Service projects are a core component of Deer Hill’s programs, and often described by participants as the highlight of their expedition. We believe that service projects exemplify the spirit of Deer Hill’s philosophy, and inspire people to connect across cultural boundaries, as well as with their own communities. Most service projects are arranged in partnership with families and community leaders in Navajo Nation, or in Zuni or Hopi pueblos. Some expeditions contain service projects arranged with the federal land management agencies, the US Forest Service and the Bureau of Land Management. Participants in summer expeditions will receive certificates stating their service credit hours for use toward school or other requirements.
Service projects for specific group programs or summer expeditions are generally finalized very near to the project date as they reflect genuine needs of the families, communities, or agencies with which Deer Hill partners. All of the projects are designed by those families, community leaders, or agency representatives, and through years of collaboration, have been refined to best support Deer Hill’s mission and goals, and provide a meaningful experience for participants.
Native American Service
Cultural exchange is as important in our service projects as the projects themselves are. Whether you’re building a Zuni bread oven out of stone and mud, mending a fence on farmland held for generations by a Navajo family, or plastering and painting buildings in the plaza in Hopi Pueblo, you’ll be working alongside members of these communities with rich stories to tell, crafts and arts to share, and insights into traditional ways of life that are otherwise very difficult to glean for people outside of these communities. Most groups for which we design programs choose to include a Native American service project. The only summer expedition that doe not include Native American service is Heart of the Rockies.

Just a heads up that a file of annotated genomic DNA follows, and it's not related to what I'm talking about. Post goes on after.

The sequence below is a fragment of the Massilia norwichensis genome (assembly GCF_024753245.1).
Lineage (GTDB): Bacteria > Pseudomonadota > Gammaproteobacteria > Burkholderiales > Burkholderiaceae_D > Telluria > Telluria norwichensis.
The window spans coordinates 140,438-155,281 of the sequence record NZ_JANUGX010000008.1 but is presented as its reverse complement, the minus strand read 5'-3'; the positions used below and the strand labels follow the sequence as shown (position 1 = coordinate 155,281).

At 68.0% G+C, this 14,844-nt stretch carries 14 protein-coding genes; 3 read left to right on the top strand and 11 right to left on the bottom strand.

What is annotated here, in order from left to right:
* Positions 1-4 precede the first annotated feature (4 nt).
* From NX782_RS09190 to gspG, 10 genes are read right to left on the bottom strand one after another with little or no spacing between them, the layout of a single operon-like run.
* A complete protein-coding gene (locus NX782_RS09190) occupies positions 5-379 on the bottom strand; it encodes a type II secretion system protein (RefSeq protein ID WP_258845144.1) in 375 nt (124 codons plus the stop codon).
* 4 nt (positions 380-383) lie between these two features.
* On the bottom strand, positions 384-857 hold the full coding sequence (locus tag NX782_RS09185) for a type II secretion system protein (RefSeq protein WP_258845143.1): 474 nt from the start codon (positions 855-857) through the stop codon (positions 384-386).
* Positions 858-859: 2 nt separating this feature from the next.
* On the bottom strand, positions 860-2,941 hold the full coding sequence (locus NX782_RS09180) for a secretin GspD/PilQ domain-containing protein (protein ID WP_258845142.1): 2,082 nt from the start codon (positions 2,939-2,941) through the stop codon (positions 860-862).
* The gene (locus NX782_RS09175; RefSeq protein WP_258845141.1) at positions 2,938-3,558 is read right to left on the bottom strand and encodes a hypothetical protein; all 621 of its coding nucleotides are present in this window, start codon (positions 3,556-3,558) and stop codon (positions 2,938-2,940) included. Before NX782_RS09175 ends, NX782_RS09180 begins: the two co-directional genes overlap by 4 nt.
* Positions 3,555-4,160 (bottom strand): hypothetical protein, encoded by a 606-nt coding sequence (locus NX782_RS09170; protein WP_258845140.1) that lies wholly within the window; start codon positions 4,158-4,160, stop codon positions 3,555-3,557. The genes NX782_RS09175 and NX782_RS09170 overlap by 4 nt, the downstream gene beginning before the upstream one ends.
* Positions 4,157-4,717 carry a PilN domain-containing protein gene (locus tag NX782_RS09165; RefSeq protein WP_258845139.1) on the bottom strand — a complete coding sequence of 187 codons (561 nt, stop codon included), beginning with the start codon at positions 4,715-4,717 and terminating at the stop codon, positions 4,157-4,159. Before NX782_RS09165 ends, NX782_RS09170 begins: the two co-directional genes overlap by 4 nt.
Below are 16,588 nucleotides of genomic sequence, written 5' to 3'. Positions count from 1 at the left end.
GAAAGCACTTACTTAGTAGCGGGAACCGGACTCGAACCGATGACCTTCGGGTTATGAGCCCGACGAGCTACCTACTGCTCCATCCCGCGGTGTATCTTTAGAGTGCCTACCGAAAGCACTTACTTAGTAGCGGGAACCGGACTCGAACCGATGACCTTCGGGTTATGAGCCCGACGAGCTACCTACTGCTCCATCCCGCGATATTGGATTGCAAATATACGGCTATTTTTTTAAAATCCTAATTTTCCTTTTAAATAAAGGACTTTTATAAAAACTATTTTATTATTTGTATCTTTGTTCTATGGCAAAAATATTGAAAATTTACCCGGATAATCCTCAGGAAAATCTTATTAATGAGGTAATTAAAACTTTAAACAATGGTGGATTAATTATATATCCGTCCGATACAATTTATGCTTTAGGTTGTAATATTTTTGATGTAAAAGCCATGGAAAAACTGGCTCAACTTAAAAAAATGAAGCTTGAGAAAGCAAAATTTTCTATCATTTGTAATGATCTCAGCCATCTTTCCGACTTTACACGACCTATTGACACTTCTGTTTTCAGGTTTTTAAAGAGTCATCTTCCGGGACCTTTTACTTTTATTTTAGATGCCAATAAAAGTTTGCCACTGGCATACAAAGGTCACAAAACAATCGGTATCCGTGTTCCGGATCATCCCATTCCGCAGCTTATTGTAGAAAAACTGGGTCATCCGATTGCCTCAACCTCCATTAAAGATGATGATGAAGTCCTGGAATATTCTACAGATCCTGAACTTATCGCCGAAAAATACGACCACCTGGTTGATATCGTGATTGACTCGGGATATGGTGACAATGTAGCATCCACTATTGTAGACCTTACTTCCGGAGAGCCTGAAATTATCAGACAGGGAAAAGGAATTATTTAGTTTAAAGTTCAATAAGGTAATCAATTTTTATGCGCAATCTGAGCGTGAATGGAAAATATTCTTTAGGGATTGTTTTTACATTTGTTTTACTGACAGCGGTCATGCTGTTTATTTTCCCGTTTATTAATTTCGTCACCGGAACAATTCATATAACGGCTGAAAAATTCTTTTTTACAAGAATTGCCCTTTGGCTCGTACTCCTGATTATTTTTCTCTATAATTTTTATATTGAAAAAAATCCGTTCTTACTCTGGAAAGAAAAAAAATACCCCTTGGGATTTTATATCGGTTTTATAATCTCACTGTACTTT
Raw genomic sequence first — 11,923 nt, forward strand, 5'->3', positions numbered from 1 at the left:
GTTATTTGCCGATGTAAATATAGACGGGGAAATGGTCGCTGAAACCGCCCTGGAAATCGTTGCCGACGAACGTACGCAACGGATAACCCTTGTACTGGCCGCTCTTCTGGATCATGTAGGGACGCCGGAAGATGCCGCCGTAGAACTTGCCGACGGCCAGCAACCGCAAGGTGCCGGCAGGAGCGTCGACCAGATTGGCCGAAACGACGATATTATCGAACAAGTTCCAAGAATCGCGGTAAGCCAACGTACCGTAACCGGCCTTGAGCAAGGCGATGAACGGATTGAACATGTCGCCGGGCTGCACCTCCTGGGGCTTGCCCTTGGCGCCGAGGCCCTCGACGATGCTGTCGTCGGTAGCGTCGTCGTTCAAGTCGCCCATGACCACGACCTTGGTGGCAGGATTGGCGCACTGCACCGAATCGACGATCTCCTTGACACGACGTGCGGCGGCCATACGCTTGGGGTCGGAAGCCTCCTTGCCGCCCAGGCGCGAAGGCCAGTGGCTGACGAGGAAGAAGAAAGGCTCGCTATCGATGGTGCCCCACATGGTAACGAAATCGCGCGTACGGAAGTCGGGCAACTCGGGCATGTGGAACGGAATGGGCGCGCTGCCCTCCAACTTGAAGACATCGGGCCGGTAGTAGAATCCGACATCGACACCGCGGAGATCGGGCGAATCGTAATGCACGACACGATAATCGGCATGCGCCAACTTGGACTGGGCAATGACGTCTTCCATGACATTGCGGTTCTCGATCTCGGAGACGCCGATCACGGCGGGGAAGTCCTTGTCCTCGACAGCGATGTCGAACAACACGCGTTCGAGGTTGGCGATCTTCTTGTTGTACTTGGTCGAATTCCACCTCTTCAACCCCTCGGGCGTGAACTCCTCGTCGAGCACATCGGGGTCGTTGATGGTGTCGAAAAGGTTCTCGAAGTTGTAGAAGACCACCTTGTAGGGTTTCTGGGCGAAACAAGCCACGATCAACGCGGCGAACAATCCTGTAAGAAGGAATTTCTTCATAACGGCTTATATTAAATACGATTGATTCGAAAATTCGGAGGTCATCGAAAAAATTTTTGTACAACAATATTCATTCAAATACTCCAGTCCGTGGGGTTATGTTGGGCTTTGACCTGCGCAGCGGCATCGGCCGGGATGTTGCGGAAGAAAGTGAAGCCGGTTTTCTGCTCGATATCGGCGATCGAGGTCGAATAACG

Conservation projects with the US Forest Service or the Bureau of Land Management are fantastic ways to ensure that future generations can enjoy wild lands here in the southwest. Participants’ efforts help to restore areas that have been heavily impacted by humans or weather, prevent excessive human impact in the future, or increase access to some of America’s most beautiful wilderness. While repairing a bridge across a creek, constructing a trail into a prehistoric site, or stabilizing riparian habitat, participants also have an opportunity to learn about these special places, their delicate ecosystems and the threats they face, as well as how they can reduce impact on them.
Service was fascinating, powerful, and real. I got a taste of how the Hopi live and the struggles they face. Watching a Hopi Kachina Dance was so incredible. It was such a powerful thing to watch something so ancient and spiritually rich. I have never experienced anything more fulfilling than breaking a sweat for the sake of someone else.Claire, participant